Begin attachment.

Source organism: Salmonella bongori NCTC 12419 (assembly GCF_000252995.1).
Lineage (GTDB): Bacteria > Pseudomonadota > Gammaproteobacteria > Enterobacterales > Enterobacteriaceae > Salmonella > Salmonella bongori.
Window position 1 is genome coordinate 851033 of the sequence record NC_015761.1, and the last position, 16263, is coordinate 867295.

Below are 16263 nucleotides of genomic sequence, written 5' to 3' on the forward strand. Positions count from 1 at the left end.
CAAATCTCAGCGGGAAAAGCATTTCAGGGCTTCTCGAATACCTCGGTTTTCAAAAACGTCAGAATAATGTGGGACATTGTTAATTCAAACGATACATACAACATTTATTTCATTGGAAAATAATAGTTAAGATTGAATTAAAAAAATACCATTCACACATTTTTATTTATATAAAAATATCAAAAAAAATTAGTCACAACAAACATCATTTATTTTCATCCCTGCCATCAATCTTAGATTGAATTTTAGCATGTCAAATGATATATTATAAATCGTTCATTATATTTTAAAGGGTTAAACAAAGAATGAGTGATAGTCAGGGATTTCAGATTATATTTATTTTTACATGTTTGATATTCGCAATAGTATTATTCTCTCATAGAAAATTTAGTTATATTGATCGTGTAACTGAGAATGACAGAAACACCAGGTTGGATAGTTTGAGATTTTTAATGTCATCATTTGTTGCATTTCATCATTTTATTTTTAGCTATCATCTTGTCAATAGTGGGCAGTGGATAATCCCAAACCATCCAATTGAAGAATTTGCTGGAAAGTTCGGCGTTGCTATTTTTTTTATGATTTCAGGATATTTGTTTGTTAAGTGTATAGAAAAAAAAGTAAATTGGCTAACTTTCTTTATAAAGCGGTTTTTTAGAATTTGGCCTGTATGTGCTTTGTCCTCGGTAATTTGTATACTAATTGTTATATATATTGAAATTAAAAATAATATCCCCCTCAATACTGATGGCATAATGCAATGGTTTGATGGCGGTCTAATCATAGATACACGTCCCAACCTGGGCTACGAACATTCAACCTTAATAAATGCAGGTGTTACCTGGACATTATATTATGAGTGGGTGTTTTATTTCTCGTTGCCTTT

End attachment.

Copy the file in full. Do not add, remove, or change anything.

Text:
Source organism: Salmonella bongori NCTC 12419 (assembly GCF_000252995.1).
Lineage (GTDB): Bacteria > Pseudomonadota > Gammaproteobacteria > Enterobacterales > Enterobacteriaceae > Salmonella > Salmonella bongori.
Window position 1 is genome coordinate 851033 of the sequence record NC_015761.1, and the last position, 16263, is coordinate 867295.

Below are 16263 nucleotides of genomic sequence, written 5' to 3' on the forward strand. Positions count from 1 at the left end.
CAAATCTCAGCGGGAAAAGCATTTCAGGGCTTCTCGAATACCTCGGTTTTCAAAAACGTCAGAATAATGTGGGACATTGTTAATTCAAACGATACATACAACATTTATTTCATTGGAAAATAATAGTTAAGATTGAATTAAAAAAATACCATTCACACATTTTTATTTATATAAAAATATCAAAAAAAATTAGTCACAACAAACATCATTTATTTTCATCCCTGCCATCAATCTTAGATTGAATTTTAGCATGTCAAATGATATATTATAAATCGTTCATTATATTTTAAAGGGTTAAACAAAGAATGAGTGATAGTCAGGGATTTCAGATTATATTTATTTTTACATGTTTGATATTCGCAATAGTATTATTCTCTCATAGAAAATTTAGTTATATTGATCGTGTAACTGAGAATGACAGAAACACCAGGTTGGATAGTTTGAGATTTTTAATGTCATCATTTGTTGCATTTCATCATTTTATTTTTAGCTATCATCTTGTCAATAGTGGGCAGTGGATAATCCCAAACCATCCAATTGAAGAATTTGCTGGAAAGTTCGGCGTTGCTATTTTTTTTATGATTTCAGGATATTTGTTTGTTAAGTGTATAGAAAAAAAAGTAAATTGGCTAACTTTCTTTATAAAGCGGTTTTTTAGAATTTGGCCTGTATGTGCTTTGTCCTCGGTAATTTGTATACTAATTGTTATATATATTGAAATTAAAAATAATATCCCCCTCAATACTGATGGCATAATGCAATGGTTTGATGGCGGTCTAATCATAGATACACGTCCCAACCTGGGCTACGAACATTCAACCTTAATAAATGCAGGTGTTACCTGGACATTATATTATGAGTGGGTGTTTTATTTCTCGTTGCCTTT